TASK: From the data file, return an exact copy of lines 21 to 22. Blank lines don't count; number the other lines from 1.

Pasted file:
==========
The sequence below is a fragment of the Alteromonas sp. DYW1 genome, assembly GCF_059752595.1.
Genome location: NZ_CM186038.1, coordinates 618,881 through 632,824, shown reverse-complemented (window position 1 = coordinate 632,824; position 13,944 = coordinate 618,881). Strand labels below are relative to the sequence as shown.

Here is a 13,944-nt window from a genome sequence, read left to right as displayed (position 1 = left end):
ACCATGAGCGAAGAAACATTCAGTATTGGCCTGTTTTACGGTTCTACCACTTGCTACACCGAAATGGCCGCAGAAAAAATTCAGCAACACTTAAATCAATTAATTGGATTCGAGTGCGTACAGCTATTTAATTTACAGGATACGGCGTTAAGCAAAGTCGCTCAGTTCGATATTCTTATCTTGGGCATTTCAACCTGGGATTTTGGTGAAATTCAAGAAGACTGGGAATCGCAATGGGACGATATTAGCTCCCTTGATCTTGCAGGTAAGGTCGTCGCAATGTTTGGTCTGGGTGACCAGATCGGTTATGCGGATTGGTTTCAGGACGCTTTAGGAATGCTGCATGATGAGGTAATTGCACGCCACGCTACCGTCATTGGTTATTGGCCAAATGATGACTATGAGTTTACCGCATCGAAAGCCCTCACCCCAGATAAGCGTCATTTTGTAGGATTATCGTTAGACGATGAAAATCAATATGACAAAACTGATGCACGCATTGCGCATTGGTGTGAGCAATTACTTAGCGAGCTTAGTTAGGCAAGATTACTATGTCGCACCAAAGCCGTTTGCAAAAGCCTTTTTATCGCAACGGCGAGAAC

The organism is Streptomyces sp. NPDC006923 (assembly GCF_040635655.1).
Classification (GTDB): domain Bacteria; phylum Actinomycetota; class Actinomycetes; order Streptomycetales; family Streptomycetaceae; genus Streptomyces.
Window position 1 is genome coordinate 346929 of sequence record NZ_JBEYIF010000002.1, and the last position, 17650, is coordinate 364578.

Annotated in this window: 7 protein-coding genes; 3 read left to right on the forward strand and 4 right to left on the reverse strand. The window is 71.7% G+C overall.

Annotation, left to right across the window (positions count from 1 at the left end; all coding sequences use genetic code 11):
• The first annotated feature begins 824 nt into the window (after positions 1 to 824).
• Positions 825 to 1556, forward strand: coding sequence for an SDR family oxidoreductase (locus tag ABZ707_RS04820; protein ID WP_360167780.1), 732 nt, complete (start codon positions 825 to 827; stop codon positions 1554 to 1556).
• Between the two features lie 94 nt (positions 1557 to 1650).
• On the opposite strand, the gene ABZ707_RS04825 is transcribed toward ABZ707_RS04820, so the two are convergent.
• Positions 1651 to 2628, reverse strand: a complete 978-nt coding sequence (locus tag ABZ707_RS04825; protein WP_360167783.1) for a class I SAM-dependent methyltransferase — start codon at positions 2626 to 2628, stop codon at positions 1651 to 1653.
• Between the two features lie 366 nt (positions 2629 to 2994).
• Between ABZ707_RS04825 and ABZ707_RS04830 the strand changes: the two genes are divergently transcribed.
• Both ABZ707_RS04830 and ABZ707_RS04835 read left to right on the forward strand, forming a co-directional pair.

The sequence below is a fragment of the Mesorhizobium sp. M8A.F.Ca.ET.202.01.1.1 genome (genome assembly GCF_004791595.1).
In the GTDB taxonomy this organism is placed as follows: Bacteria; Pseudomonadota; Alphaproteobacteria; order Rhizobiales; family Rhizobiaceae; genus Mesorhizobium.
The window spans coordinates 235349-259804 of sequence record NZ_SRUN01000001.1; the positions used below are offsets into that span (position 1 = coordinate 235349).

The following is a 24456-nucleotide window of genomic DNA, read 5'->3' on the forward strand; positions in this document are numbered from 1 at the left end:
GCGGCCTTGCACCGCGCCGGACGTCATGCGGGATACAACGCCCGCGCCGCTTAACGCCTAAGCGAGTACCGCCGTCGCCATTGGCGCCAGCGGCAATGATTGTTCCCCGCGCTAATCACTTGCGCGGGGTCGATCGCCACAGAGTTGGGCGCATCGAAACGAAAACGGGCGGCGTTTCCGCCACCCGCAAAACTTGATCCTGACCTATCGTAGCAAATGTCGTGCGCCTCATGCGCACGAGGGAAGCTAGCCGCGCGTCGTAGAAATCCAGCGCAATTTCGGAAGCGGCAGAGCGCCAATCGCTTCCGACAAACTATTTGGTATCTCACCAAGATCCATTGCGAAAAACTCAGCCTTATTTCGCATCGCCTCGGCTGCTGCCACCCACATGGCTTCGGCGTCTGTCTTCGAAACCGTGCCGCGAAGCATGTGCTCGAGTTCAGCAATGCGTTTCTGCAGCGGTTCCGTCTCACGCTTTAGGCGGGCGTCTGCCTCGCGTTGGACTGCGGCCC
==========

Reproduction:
The following is a 24456-nucleotide window of genomic DNA, read 5'->3' on the forward strand; positions in this document are numbered from 1 at the left end:
GCGGCCTTGCACCGCGCCGGACGTCATGCGGGATACAACGCCCGCGCCGCTTAACGCCTAAGCGAGTACCGCCGTCGCCATTGGCGCCAGCGGCAATGATTGTTCCCCGCGCTAATCACTTGCGCGGGGTCGATCGCCACAGAGTTGGGCGCATCGAAACGAAAACGGGCGGCGTTTCCGCCACCCGCAAAACTTGATCCTGACCTATCGTAGCAAATGTCGTGCGCCTCATGCGCACGAGGGAAGCTAGCCGCGCGTCGTAGAAATCCAGCGCAATTTCGGAAGCGGCAGAGCGCCAATCGCTTCCGACAAACTATTTGGTATCTCACCAAGATCCATTGCGAAAAACTCAGCCTTATTTCGCATCGCCTCGGCTGCTGCCACCCACATGGCTTCGGCGTCTGTCTTCGAAACCGTGCCGCGAAGCATGTGCTCGAGTTCAGCAATGCGTTTCTGCAGCGGTTCCGTCTCACGCTTTAGGCGGGCGTCTGCCTCGCGTTGGACTGCGGCCC